Answer by Anonymous at 1:16 AM on Jan. 28, 2009

  • i don't know who you are hun, but i needed that laugh. When I went to Lackland for his basic graduation he kept telling me that they make jokes abou the UCMJ all the time. And I read that and it made me laugh thinking of him.
    He's not whining about his physical stuff, he's whining about wanting to go home and wanting to be with me. But thank you. I needed that.

    Answer by airmanswife1006 at 1:21 AM on Jan. 28, 2009

  • Well for one he needs to quit whining. Medical boards can take up to at least a year. They cannot do it with just a sheet of paper. Was he actually diagnosed with anything? He really does not want to get discharged for mental health reasons. If he is smart he will shut up and finish his class. If he actually had an illness or mental health issues before he joined and did not claim it they can get him for fraudulent enlistment.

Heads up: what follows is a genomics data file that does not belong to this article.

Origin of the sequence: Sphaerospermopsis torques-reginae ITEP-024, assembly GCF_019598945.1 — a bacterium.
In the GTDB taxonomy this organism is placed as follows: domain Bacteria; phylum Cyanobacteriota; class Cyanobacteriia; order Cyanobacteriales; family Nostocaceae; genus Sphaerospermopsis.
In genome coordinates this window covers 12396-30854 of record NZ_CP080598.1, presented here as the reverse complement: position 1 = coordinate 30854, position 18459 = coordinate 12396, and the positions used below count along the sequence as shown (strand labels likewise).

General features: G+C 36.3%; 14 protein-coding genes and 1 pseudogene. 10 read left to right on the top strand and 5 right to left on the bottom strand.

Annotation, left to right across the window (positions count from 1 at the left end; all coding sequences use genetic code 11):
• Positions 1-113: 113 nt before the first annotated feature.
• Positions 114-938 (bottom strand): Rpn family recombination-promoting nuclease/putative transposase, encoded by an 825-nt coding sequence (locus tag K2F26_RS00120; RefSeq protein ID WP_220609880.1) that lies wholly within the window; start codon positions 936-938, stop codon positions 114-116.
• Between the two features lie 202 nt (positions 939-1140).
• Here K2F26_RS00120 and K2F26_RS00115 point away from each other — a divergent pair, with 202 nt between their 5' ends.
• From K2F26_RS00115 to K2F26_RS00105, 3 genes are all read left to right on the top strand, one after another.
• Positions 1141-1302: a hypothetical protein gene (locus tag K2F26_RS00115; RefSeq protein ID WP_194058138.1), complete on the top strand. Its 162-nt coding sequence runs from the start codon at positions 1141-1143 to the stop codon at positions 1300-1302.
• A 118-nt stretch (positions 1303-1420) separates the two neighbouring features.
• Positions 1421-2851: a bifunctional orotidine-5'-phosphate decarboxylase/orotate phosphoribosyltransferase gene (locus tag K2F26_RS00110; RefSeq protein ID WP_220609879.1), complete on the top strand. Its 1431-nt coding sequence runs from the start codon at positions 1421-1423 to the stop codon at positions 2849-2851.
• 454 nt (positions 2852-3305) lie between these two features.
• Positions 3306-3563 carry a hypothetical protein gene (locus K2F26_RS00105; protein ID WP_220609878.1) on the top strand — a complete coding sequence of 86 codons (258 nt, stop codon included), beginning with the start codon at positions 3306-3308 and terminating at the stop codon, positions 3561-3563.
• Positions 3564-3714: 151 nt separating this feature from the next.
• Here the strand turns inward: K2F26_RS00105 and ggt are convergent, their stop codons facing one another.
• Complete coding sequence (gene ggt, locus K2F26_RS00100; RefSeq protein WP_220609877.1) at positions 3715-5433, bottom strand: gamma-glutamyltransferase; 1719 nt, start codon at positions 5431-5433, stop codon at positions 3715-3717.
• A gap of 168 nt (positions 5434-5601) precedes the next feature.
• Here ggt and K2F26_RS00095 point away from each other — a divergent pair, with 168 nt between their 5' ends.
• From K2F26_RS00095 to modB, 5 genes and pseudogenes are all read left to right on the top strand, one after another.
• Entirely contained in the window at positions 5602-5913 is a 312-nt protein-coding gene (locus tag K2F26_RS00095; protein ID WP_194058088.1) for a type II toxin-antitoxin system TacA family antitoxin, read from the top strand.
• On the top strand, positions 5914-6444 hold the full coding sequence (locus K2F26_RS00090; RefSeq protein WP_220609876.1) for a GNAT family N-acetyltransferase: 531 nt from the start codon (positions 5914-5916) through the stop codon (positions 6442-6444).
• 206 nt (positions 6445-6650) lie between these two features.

Answer by Magpie75 at 1:49 AM on Jan. 28, 2009

  • I have to agree with what the first poster said. While the different branches will call the different steps by different names, things like medical discharges and stuff are pretty much a DoD thing, not a branch specific thing. They can't kick him out for medical reasons without doing a medical review board, and that's not done by his chain of command, that's done by medical.

    BUT - if they've sent him back to class, then they've probably determined that he's NOT going to be medically discharged.